Bush Medicaid Plan Draws Mixed Reviews

President Bush's proposal to reform Medicaid, a state-federal program that provides health coverage for 50 million low-income Americans, drew mixed reviews from governors, state budget directors and policy analysts at a Harvard University conference last week.

Bush's proposal would give states new powers to administer Medicaid in exchange for a fixed cap on the amount of money they receive from the federal government. The proposal front-loads the federal money to make it more attractive to states.

A bi-partisan group of 10 governors is currently negotiating with Bush administration officials over the particulars of the plan. Many governors like the plan's increased flexibility, saying it would help them control Medicaid costs, which have grown faster than tax revenues in recent years. But many governors fear the cap on federal funds would be a fiscally risky proposition for states.

Massachusetts Gov. Mitt Romney (R) said at the Harvard conference that increased flexibility is exactly what his state needs right now.

"We look at what we're doing in Medicaid and caring for the poor and disabled and to me it makes almost no sense at all. We get a series of mandates from the federal government telling us how we're supposed to deal with different populations and the result of these mandates just doesn't make sense," said the first-term governor.

According to Romney, Massachusetts pays 100 percent of the health care costs of someone who earns up to 200 percent of the poverty level. But for people making 201 percent of the poverty level, the state pays nothing at all. Romney said this discontinuity has left 500,000 working-class Massachusetts residents with no health coverage.

"There's no sliding scale at all. There's no recognition that at the higher end of income someone could afford to pay some portion of their premium or a co-pay than at the lower end," Romney said. With co-pays, Romney added, the state could extend limited health coverage to working families whose employers don't provide insurance.

Most conference participants agreed with Romney that more flexibility in Medicaid would be a good thing for state governments, although just how good, no one was sure.

But few thought Bush's proposal to cap federal payments is an option states should embrace. The fear is that if the economy stumbles anytime in the next 10 years and Medicaid rolls grow as a result, states would be forced to foot the bill for the program's extra enrollees.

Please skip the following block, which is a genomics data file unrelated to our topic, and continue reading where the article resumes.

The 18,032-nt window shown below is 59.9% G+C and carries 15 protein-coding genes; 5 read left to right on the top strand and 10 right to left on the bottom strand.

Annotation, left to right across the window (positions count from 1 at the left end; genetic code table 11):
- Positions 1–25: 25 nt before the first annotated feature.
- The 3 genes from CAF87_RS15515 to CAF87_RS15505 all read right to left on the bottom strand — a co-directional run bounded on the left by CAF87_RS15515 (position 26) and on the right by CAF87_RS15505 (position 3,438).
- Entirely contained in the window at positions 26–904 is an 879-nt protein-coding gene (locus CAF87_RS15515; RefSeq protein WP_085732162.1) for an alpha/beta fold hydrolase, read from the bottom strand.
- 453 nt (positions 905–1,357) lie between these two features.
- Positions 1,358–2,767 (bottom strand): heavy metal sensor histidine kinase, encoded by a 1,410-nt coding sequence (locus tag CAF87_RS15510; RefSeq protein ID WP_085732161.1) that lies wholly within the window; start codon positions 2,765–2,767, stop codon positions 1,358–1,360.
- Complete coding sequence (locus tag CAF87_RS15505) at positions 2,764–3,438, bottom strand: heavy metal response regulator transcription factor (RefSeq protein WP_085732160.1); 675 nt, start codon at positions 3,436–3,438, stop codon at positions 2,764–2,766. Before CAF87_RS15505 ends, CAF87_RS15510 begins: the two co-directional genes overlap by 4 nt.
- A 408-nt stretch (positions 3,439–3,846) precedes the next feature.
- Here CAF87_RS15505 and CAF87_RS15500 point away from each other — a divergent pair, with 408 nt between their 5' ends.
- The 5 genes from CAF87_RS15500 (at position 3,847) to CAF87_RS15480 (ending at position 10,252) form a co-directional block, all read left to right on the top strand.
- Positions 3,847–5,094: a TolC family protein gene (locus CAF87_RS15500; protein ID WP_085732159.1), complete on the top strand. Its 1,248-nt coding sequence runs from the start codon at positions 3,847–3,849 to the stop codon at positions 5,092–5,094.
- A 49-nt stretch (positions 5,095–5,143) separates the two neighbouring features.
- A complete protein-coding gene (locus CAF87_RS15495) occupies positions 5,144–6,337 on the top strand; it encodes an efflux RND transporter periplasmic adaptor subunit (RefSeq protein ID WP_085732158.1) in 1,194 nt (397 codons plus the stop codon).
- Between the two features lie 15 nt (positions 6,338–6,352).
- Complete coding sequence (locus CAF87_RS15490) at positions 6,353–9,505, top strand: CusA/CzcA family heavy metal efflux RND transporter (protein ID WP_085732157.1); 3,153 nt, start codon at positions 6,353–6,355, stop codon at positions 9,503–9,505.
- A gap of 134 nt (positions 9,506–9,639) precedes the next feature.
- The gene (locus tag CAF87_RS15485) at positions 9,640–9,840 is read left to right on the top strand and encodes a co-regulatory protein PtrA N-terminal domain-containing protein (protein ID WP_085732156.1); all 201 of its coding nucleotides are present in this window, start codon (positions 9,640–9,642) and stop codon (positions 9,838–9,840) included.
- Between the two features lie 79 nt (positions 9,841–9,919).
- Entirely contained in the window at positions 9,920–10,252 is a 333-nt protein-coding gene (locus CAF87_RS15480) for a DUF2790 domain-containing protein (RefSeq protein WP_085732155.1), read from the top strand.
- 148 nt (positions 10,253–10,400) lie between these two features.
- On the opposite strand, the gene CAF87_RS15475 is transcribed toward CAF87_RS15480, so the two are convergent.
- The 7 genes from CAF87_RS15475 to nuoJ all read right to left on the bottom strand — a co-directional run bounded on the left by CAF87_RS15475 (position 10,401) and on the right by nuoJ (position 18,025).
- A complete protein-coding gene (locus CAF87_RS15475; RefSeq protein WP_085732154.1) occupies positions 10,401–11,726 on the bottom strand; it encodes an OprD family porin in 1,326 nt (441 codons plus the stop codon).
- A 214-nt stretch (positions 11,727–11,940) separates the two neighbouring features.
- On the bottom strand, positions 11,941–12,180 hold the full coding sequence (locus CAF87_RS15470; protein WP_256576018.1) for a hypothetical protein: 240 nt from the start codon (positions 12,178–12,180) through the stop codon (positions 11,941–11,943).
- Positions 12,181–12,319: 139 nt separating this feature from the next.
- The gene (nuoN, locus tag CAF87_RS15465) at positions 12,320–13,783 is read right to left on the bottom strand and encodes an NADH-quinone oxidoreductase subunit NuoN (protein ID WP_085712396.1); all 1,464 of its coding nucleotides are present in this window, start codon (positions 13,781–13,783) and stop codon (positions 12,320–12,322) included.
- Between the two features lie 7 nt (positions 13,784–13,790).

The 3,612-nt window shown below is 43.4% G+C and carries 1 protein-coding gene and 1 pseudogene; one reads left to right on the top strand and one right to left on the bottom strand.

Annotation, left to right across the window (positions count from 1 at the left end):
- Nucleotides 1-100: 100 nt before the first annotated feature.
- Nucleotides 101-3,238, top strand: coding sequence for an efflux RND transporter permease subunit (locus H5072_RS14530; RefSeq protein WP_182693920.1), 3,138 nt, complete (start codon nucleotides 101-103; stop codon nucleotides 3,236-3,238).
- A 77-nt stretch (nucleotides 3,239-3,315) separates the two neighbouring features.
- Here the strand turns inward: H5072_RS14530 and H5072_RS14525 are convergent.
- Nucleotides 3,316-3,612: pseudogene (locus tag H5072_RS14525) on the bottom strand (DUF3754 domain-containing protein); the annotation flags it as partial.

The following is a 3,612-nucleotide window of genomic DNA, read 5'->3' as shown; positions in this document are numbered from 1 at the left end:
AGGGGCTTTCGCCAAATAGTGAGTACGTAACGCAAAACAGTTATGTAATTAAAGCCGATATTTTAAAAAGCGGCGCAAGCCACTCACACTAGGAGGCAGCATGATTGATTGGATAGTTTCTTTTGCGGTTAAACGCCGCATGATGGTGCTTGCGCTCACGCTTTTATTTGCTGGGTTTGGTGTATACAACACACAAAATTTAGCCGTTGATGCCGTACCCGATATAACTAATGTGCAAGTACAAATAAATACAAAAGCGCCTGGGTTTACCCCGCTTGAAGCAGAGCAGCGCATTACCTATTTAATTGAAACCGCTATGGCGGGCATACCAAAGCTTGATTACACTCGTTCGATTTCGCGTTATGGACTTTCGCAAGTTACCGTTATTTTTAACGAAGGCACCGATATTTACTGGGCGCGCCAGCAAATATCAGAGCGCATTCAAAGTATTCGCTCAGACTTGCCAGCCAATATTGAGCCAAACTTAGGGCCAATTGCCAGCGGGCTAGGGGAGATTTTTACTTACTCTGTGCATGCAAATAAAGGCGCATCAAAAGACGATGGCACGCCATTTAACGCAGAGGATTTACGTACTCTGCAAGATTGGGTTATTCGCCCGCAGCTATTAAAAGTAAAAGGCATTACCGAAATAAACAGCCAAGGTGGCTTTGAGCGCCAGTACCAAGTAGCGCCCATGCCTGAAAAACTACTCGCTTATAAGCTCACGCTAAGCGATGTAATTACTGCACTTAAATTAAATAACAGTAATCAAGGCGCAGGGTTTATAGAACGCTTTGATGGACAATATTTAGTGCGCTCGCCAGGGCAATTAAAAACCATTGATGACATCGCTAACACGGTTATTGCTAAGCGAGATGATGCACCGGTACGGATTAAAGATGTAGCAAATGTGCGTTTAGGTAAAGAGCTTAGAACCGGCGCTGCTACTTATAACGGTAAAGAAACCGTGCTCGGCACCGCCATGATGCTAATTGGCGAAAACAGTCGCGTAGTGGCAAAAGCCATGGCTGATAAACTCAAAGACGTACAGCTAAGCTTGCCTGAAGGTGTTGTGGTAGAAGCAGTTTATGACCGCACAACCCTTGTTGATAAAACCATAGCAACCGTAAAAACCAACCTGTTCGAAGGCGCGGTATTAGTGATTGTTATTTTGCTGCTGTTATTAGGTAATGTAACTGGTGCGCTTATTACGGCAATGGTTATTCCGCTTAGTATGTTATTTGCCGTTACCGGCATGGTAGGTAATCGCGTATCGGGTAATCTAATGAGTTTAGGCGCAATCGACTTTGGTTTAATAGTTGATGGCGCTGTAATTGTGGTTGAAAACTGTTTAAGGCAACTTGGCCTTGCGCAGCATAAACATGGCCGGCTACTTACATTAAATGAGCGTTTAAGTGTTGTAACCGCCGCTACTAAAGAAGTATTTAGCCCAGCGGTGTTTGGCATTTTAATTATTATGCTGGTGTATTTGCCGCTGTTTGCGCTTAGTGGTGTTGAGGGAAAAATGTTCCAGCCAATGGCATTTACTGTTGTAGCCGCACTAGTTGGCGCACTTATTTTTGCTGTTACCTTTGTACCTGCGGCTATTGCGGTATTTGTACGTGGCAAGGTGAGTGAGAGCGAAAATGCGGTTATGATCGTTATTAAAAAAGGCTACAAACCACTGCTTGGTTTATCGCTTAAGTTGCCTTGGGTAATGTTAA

Idaho Gov. Dirk Kempthorne (R), incoming chair of the National Governors Association, said it is likely that the Bush plan will allow states who prefer the status quo to remain with the current Medicaid program. He said a majority of states would likely choose this option.

"I think you may find there are 10 or 15 states that would like to go and venture forward and see if they can't find new ways of doing it more effectively given the same amount of money," Kempthorne said at the conference.

Drew Altman, president of the Kaiser Family Foundation, an independent philanthropy that supports research into the nation's major healthcare issues, was unenthusiastic about Bush's proposal.

"Were I still human services commissioner of New Jersey it is not a deal that I would take, and I'm quite sure of that. I would worry very much about the long-term implications for the state," he said, referring to the fiscal implications of the cap on federal funds.

Altman said he also doubts whether increased flexibility would result in significant cost savings. He said the part of the program in which the states will be able to innovate is the area that mainly supports elderly in nursing homes and low-income disabled individuals and that it would be very difficult to squeeze savings out of these populations.

"They represent a third of Medicaid beneficiaries. They represent two-thirds or more of Medicaid spending. They have huge health care needs," he said.

As a result, Altman said, the best way for the federal government to ease pressure on state Medicaid programs is to send them more money.

"The administration's plan isn't the big answer. So for the short-term that leaves just one very uninteresting option, and that's send money to the states, which the Congress just did. Boring though it may be, and unexciting though it may be, it makes a little bit of sense," Altman said.

Congress approved $10 billion in higher Medicaid payments two weeks ago as part of Bush's tax cut bill.

"That $10 billion part of the package for Medicaid may turn out to be, and I'm not sure if this is a positive comment, the single most important action that the Congress takes in health care this year," he said.

Kansas Budget Director Duane Goossen said he would prefer more money over increased flexibility, the exact opposite of what Bush's proposal would do.

"[W]e've been through a lot of debate: Are there ways that the program could be run more efficiently? . . .Ultimately to really hold the costs there it comes down to: Who will be eligible and who won't? Will you provide the services or won't you? Simply a greater federal commitment on that part is probably the most helpful thing to us."